RAID1 = Step 1 of a good backup/redundancy plan, but RAID0 = need for much more backup space.
I would actually consider something like:
- SSD BOOT/OS Drive
- 2x Western Digital Blue WD10EZEX 1TB Single-Platter HDDs in RAID0 for Games and other Programs
- WD Black 2TB for Media (Video/Music) and have a partition for daily or weekly backups
- External 2-3TB HDD (USB3.0/eSATA) for backups you can keep elsewhere (don't leave it plugged in, and keep in a different area of the home)
- 1-4x 16-128GB USB2.0/USB3.0 Flash Drives for rotating backups, keeping one at work and one in the car for your most critical data
The above is the best mix of performance, redundancy, and cost that I can think of. The RAID0 setup is just games and other programs that can simply be reinstalled, and the saves and what not are backed up to the 2TB Black. The external drive can either image your SSD+Black, or selectively backup. And the flash drives keep the truly critical stuff off-site in case of fire/flood/lightning/angry moose attacks.
Depending on your space needs, you can short-stroke the WD10EZEX drives to 300-500GB each (600GB-1TB total space), and you will get 325-375MB/Sec across the array, with access times/latency of 10-12ms. That's serious speed, and for Games and programs like Photoshop, the decrease in load times are significant. Also, being able to transfer your most-played games back and forth between the SSD and RAID0 array at over 300MBsec will actually allow you to use your SSD speeds for something that you will notice other than quick boots and load times.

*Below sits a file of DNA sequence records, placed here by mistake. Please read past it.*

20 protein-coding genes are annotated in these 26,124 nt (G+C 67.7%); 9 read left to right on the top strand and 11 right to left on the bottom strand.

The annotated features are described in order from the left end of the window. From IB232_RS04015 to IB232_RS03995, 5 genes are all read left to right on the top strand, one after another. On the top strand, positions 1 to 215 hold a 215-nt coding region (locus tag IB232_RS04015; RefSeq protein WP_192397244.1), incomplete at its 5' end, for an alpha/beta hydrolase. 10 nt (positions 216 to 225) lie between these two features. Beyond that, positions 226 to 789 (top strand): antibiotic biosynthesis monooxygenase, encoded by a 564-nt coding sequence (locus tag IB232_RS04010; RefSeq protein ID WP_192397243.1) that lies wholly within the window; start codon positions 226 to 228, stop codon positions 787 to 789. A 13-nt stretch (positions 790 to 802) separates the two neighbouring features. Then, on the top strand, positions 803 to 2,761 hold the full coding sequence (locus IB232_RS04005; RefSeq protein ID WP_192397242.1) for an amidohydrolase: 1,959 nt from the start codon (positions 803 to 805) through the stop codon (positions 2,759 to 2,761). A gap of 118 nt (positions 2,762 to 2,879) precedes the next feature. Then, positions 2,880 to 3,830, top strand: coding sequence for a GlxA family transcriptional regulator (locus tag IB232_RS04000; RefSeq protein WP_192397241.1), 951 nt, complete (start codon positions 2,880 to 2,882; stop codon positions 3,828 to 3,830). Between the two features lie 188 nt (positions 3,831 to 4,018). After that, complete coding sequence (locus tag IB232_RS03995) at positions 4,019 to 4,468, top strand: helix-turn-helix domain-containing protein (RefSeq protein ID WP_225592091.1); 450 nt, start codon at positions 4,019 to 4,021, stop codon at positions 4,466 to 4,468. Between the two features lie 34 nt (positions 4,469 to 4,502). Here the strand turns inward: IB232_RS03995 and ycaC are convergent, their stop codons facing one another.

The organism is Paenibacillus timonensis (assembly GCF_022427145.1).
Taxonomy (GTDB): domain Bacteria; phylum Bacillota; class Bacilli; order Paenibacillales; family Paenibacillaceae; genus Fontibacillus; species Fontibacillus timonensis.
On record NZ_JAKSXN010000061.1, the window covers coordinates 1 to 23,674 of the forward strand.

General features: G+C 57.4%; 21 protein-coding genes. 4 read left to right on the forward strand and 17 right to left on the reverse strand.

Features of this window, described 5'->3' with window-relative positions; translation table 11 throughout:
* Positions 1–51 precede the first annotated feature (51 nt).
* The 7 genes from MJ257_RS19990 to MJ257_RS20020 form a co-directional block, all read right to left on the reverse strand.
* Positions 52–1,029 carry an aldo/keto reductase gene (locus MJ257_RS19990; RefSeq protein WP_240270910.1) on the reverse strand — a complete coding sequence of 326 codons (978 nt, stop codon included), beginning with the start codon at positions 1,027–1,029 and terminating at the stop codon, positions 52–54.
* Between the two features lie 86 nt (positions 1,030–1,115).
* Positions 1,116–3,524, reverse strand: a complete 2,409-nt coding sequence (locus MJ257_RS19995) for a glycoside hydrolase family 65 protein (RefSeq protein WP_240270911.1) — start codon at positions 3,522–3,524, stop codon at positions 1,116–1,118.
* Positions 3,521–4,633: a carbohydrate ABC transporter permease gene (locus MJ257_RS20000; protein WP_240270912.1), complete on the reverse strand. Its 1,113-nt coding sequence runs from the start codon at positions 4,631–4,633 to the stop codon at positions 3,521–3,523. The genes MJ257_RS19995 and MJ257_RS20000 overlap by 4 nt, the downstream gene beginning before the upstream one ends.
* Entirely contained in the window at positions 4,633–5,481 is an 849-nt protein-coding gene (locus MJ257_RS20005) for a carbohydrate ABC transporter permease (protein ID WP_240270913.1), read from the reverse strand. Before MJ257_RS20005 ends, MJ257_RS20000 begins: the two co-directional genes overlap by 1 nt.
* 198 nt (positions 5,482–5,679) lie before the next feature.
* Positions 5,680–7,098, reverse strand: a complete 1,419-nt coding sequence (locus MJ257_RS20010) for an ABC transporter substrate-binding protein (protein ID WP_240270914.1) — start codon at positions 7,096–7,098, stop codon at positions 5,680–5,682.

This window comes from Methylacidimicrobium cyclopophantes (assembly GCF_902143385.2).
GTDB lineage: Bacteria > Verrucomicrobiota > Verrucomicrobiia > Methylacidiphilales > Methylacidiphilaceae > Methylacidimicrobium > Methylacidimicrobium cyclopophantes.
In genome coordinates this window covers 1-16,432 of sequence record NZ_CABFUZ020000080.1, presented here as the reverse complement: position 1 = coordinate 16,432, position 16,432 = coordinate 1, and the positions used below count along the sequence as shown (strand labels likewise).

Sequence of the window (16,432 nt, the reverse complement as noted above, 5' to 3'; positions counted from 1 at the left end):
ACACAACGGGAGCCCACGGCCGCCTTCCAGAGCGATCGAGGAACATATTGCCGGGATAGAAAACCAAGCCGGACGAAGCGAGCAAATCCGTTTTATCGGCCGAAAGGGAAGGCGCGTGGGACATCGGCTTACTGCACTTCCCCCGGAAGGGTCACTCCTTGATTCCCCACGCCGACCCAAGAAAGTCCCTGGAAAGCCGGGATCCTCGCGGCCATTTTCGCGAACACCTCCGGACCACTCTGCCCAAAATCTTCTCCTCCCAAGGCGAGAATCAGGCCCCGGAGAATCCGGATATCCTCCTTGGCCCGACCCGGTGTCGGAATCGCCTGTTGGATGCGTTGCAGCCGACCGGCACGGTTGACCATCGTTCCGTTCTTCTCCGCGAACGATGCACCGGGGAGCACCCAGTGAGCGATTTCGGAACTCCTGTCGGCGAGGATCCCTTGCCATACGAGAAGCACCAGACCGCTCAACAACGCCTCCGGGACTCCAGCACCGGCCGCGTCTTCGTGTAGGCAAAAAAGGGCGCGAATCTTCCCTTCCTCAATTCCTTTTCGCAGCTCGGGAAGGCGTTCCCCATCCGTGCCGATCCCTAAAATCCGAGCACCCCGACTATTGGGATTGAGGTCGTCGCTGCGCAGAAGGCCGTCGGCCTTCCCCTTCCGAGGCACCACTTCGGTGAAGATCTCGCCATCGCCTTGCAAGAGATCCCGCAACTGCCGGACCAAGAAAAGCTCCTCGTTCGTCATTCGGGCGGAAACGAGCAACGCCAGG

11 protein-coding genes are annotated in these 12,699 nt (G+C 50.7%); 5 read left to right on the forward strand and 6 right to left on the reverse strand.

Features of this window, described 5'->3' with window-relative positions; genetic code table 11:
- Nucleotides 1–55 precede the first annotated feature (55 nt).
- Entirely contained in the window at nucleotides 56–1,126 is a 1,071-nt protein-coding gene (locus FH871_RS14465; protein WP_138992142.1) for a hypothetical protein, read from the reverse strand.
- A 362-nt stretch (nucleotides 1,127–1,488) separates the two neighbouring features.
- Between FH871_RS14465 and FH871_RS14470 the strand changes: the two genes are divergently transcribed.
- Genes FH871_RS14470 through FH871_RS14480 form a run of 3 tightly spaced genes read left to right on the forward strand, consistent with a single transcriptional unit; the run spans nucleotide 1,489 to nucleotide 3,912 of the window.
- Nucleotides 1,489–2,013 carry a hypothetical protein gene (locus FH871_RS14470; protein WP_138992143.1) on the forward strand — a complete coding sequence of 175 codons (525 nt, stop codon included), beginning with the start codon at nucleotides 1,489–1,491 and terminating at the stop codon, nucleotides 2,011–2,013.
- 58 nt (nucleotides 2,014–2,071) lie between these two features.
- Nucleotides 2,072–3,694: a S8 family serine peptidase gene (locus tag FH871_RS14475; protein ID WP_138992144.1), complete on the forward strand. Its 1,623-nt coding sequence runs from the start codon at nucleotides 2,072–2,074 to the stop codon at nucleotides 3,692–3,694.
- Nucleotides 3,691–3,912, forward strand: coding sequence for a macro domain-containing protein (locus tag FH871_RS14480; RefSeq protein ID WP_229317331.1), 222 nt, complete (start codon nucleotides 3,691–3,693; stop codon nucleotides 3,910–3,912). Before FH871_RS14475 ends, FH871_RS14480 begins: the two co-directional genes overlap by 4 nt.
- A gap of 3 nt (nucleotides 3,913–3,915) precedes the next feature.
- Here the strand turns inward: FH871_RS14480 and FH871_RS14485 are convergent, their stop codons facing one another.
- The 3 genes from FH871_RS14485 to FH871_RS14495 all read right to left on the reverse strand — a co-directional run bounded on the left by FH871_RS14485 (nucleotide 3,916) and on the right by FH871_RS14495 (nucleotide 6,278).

Depending on the external hard drive, it's possible to get very good transfer rates there as well, especially if you were to put a Seagate 3TB Barracuda in an external enclosure rather than buying one pre-assembled. I wouldn't be surprised to see peak transfers around 200MBsec with average around 175MBsec. Spend an hour (or less) once a week backing up, while you are home and awake (no point in having it if you leave it plugged in when not in us ), and you will have a pportable and fast backup solution.
Same thing with the flash drives. I personally rotate having one at my girlfriend's house, one in car, one on my person (university means backpack, otherwise in coat pocket), one in one of my fireproof gun safes, and one in the computer. I personally think that 32GB is the sweet spot for capacity vs cost, but 64GB gives you room for an OS image + 30GB or more of other data. Some USB3.0 drives will do as much as 130MBsec Read and 95MBsec Write, but even 75/50 is plenty fast.
Anyway, sorry for the small novel, just thought I'd share this with you. Good luck with the RMA!